|Publication number||US7099084 B2|
|Application number||US 10/707,257|
|Publication date||Aug 29, 2006|
|Filing date||Dec 1, 2003|
|Priority date||Dec 1, 2003|
|Also published as||US20050117223, WO2005054904A2, WO2005054904A3|
|Publication number||10707257, 707257, US 7099084 B2, US 7099084B2, US-B2-7099084, US7099084 B2, US7099084B2|
|Original Assignee||Baokang Bi|
|Export Citation||BiBTeX, EndNote, RefMan|
|Patent Citations (12), Non-Patent Citations (7), Referenced by (16), Classifications (11), Legal Events (3)|
|External Links: USPTO, USPTO Assignment, Espacenet|
(1) Field of the Invention
The present invention relates to devices for modulating waves. In particular, the present invention relates to devices that use a pair of complementary zone plates to perform such modulation.
(2) Brief Description of Prior Art
In recent years, spot array generators have attracted lots of attentions in the fields of high-speed and high-resolution image generation owing to their unique capabilities of being able to generate large field images with a very high resolution by providing a massive amount of image pixels in a parallel fashion.
For example, Darioi Gil, et al., J. Vac. Sci. Technol. B(20), p 2597(2002), demonstrated a lithographic apparatus employing a combination of a Grating Light Valve array and a zone plate array. Kenneth C. Johnson (U.S. Pat. No. 6,177,980, issued on Jan. 23, 2003) proposed a lithographic system using a combination of various SLM arrays with a microlens array. Even though the functionality of some of these combinations has been successfully demonstrated, there are serious limitations to these approaches. Commercial applications usually require a resolution that is at least as high as the resolutions of today's commonly used display formats. For example, it is preferable to use a display having a resolution of 1024×768 pixels, or a total of 786,432 pixels. To combine a lens array with a SLM, both of which have a very large number of pixels, precise alignment between the components is critical. Such a mechanical arrangement is vulnerable to environmental effects such as temperature changes and mechanical vibrations. Therefore, the precise alignment is often difficult to maintain. Besides, the needs for additional necessary optical components such as lens systems and aperture arrays result in the loss of optical efficiency, increased system size, complexity and cost. The invention of Henry Smith (U.S. Pat. No. 5,900,637, issued on May 4, 1999) addressed some of the issues by integrating a micro-shutter array with a zone plate array. The proposed micro-shutters electronically rotate a micro-plate substantially in or out of the light path of each lens elements in order to turn the corresponding light spot OFF or ON. This type of SLM is not expected to have a fast response time due to the required large mechanical motion of the micro-plate in order to achieve a full modulation. And the fabrication process of the integrated lens array and micro-shutters is quite complex.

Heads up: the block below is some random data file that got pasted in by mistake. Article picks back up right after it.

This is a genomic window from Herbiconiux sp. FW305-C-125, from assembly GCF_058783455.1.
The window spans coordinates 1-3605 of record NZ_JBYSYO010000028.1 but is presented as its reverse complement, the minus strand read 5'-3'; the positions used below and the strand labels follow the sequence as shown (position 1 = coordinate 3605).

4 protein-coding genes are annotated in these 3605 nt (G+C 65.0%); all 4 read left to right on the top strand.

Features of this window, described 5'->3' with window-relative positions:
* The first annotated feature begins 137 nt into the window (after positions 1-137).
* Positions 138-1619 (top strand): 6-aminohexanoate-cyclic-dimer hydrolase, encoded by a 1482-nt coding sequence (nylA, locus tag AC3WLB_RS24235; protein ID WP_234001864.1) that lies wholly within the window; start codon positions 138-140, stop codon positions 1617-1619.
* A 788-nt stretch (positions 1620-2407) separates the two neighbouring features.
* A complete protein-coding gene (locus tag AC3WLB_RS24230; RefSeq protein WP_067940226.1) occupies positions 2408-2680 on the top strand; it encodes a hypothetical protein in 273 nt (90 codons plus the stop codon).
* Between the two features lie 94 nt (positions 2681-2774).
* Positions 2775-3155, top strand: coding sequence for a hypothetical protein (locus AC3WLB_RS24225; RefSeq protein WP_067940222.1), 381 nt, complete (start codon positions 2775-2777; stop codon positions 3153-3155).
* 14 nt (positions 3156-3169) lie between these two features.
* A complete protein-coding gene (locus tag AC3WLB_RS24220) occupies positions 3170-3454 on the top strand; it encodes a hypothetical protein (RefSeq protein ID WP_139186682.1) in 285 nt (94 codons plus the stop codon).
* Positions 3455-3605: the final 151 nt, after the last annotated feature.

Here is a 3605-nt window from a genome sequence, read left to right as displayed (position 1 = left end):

Spot array generating systems using a combination of a lens array and a SLM have many other disadvantages. For example, microlens arrays are arrays of diffractive lenses. They are difficult to manufacture, especially for large arrays of diffraction limited lenses. Their fabrication process is not compatible at all with the CMOS technology. On the other hand, existing SLMs have their shortcomings as well. Digital micromirror arrays, such as the DLP™ manufactured by Texas Instruments, TX, is not very fast due to the large motions needed to modulate the light beams. The Grating Light Valve (GLV) array manufactured by Silicon Light Machines, CA, has a very short response time. However due to the asymmetrical ribbon design, GLVs are not appropriate for 2D arrays and are also not polarization independent. Liquid crystal based SLMs modulate light by changing the orientation of molecules, and consequently have significant polarization losses.
Therefore, for applications of high performance image generation systems, it is desirable to have a spot array generating device that is very compact, reliable, and easy to use. Preferably it is a single integrated device that is capable of both modulating and focusing an incoming wave. It is also desirable to have a spot array generating device that is suitable for 2-D arrays, has a very short response time, and is polarization independent. It is still desirable to have a spot array generating device that is low cost, easy to fabricate, and compatible with CMOS technology. Currently there is no prior art that satisfies these features numerated above.